Disgraced FTX Founder and Democrat Super Donor Sam Bankman-Fried Asks Judge to Keep the People Paying His Bail Secret

Sam Bankman-Fried, founder and chief executive officer of FTX Cryptocurrency Derivatives Exchange, speaks during the Institute of International Finance (IIF) annual membership meeting in Washington, DC, US, on Thursday, Oct. 13, 2022. This year's conference theme is "The Search for Stability in an Era of Uncertainty, Realignment and Transformation." Photographer: …
Ting Shen/Bloomberg via Getty Images

Disgraced FTX Founder and Democrat super donor Sam Bankman-Fried, who is set to plead not guilty in a New York court on Tuesday, has reportedly asked the judge to keep his bail guarantors a secret. SBF’s lawyers argued that there is “no need for public disclosure” of who is paying to keep the crypto kingpin accused of fraud out of jail.

Bankman-Fried’s lawyers argued that there is “no need for public disclosure” of the identities of two people who will help secure the disgraced FTX founder’s bail in order to protect them from potential scrutiny and harassment, according to a report by Bloomberg.

FTX founder Sam Bankman-Fried (second on left) is led away in handcuffs by officers of the Royal Bahamas Police Force in Nassau, Bahamas, on December 13, 2022. (MARIO DUNCANSON/AFP via Getty Images)

The lawyers filed a letter asking the judge to keep the names confidential on Tuesday. Bankman-Fried’s bail package is $250 million.

“If the two remaining sureties are publicly identified, they will likely be subjected to probing media scrutiny, and potentially targeted for harassment, despite having no substantive connection to the case,” Bankman-Fried’s lawyers said.

“Consequently, the privacy and safety of the sureties are ‘countervailing factors’ that significantly outweigh the presumption of public access to the very limited information at issue,” the lawyers added.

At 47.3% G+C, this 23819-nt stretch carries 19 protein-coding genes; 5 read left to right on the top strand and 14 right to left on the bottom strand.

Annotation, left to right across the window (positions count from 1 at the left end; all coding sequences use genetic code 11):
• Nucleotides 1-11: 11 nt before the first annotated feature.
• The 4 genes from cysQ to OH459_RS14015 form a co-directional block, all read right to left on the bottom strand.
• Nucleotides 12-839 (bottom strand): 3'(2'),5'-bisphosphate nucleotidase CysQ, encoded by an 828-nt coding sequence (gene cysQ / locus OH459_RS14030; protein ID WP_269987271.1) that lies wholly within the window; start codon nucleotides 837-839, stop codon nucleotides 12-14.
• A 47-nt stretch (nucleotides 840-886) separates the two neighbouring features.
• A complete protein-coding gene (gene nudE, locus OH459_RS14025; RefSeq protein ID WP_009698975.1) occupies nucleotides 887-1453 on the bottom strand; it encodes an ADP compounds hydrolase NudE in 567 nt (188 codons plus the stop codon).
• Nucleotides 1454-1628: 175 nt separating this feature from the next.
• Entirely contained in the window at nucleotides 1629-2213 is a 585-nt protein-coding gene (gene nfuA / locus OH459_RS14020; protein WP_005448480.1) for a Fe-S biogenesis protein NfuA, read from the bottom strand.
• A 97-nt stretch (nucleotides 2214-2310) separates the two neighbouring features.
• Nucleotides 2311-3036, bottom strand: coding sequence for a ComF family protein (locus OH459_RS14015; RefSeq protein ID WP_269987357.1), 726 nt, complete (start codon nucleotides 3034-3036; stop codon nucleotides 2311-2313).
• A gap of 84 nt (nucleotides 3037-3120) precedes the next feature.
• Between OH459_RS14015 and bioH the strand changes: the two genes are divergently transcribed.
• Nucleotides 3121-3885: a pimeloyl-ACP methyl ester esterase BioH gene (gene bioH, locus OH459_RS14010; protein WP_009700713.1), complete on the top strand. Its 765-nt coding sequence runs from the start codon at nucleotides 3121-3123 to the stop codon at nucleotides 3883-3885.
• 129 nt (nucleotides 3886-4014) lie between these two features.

The judge reportedly asked that in addition to Bankman-Fried and his parents, the bond be signed by at least two other people of “considerable means,” one of whom cannot be a relative.

The FTX founder’s lawyers said that while the two people have yet to sign on, they plan to before the January 5 deadline.

Bloomberg noted that requesting anonymity for sureties is not unusual, citing convicted sex trafficker Ghislaine Maxwell, whose lawyers asked to conceal the names of those willing to sign her bail bond, as well as Ponzi schemer Bernie Madoff, whose lawyers were able to get a judge to reduce the number of co-signers on his bail bond from four to two, arguing that they were unable to get anyone other than his wife and brother to sign off on it.

After FTX filed for bankruptcy, the company’s new CEO John Ray, III revealed several wild and shocking items found in the filing, whch included Bankman-Fried allegedly lending himself $1 billion, as well as FTX corporate funds being used to buy personal homes, among other things.

FTX collapsed in November after Bankman-Fried told investors that the cryptocurrency company was facing a major shortfall of up to $8 billion from withdrawal requests and needed emergency funding.

After FTX filed for bankruptcy the disgraced founder announced his resignation, adding that Alameda Research would be shutting down. Bankman-Fried then put his 12,000-square ft. penthouse in the Bahamas up for sale.

In just the course of one week in November, Bankman-Fried went from having an estimated net worth of $16 billion to being completely broke, with Bloomberg referring to the incident as “one of history’s greatest-ever destructions of wealth.”

You can follow Alana Mastrangelo on Facebook and Twitter at @ARmastrangelo, and on Instagram.


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